From the age of two, I began eating kimchi — or so I am told.
I grew up under the roof of my grandmother’s house for the first years of my life when both my parents were working, so my taste became accustomed to the traditional foods of my grandmother. Common dishes were rice with fried mackerel, doenjang-jjigae (soybean paste stew), tofu kangjung (general Tso’s tofu), and sujebi (hand-pulled dough soup).
At the age of four, I moved to England. My Korean lunches were quickly replaced with jam sandwiches in order to avoid mean remarks and looks of disgust by the British girls in the school lunchroom. I thought by eating the same food I could blend in, so every day for the next four years, my lunchbox contained the same items: strawberry jam sandwiched between two slices of white bread with the edges chopped off and an orange Capri-sun.
After years of toting the same food, I was delighted when I returned to Korea to discover the changing menu served at school. Everyone ate the same plate of food so there was no need to be self-conscious. Every day, I could indulge in different Korean dishes: kimchi soup, spicy stir-fried pork, glutinous anchovies, rice — and always, always a side of kimchi. But a few years later, my dad’s company sent us abroad again, so it was goodbye to these school lunches all too soon.
When I arrived in Australia, I reverted to sandwiches, except this time my mother experimented with ham and potato salad as filling. This new sandwich was even more unappetizing once it was squished against the books in my bag and the bread became soggy from the potato salad. The days that my mother packed me jumuk-bap (rice balls) were special, but I did not look forward to eating them — I hid them in my bag and quickly popped them in my mouth. I didn’t want to seem different.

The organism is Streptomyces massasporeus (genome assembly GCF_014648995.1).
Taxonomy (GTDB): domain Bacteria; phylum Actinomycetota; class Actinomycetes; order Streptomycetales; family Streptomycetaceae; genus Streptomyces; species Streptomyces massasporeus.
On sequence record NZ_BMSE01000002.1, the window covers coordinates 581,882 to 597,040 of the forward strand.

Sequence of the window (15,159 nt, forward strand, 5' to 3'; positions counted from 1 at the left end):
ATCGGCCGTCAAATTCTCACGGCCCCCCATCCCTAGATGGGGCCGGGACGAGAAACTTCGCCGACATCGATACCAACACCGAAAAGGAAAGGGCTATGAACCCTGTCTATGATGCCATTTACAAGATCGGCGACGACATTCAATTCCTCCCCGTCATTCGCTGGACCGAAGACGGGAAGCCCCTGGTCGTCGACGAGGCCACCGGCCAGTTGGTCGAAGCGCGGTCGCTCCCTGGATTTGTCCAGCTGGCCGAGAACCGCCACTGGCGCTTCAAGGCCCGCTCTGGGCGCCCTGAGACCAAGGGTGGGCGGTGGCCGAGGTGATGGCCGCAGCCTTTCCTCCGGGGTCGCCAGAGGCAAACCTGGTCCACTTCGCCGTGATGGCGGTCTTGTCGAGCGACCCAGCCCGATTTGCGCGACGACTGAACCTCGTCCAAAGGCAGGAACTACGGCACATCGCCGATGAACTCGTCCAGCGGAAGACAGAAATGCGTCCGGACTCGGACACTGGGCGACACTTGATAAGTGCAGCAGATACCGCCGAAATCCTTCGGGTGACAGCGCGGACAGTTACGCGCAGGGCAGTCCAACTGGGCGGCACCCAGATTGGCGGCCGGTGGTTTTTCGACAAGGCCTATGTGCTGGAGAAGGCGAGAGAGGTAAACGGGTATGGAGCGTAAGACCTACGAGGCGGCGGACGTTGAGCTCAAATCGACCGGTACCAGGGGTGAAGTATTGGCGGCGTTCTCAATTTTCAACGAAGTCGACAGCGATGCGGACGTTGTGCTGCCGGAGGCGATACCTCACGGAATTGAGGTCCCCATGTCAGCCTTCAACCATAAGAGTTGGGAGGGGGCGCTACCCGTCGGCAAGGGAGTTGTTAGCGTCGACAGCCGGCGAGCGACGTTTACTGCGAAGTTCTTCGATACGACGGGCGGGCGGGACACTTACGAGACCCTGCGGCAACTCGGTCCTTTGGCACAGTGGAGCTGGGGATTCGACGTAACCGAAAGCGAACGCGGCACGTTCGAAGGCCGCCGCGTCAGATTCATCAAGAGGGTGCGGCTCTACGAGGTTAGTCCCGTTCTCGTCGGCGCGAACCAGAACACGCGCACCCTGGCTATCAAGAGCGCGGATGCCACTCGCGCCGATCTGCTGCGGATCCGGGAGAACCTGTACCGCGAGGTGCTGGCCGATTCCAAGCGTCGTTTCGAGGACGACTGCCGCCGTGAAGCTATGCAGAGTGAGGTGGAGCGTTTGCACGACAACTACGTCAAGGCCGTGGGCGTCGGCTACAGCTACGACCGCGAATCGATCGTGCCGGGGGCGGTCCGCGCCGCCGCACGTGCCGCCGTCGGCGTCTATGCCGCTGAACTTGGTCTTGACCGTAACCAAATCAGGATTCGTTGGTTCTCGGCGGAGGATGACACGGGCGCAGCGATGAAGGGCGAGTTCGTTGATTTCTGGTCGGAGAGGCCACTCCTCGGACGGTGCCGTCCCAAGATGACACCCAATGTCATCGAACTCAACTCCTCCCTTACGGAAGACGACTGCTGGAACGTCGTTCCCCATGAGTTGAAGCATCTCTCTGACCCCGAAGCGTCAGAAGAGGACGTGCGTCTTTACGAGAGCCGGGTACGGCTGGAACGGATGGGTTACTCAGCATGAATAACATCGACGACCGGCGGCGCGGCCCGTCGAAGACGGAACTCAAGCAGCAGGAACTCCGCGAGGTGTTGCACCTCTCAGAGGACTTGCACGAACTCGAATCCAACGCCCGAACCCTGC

I expected the same thing to happen when I came to Chicago. As I was packing, my dad asked if I wanted to take some individually packaged kimchi, but I refused; I didn’t want to gross out my roommates.
Naturally, I was surprised and pleased to see an open acceptance of Asian foods when I got here. I find it amusing when people exclaim that they “love kimchi.” Certainly, I am delighted; but to Koreans, kimchi is only a side dish or an ingredient; no one says they “love” kimchi, of all things.
It is even more surprising to see menu items like kimchi fries! kimchi burgers! pancakes with kimchi! and to see kimchi rising to a popular ingredient in high-end American restaurants. I have not tried these menu items myself so I cannot say how they taste. My American ex-roommate used to put kimchi in her noodles and vegetable egg fried rice.
There are traditional ways to cook kimchi, of course, and these dishes, such as duruchigi can be made without kimchi, but certainly, the kimchi enhances the flavor. So click here for a recipe for duruchigi, straight from my kitchen. Try your hand at a Korean recipe and truly enjoy the flavor of kimchi with fried pork belly!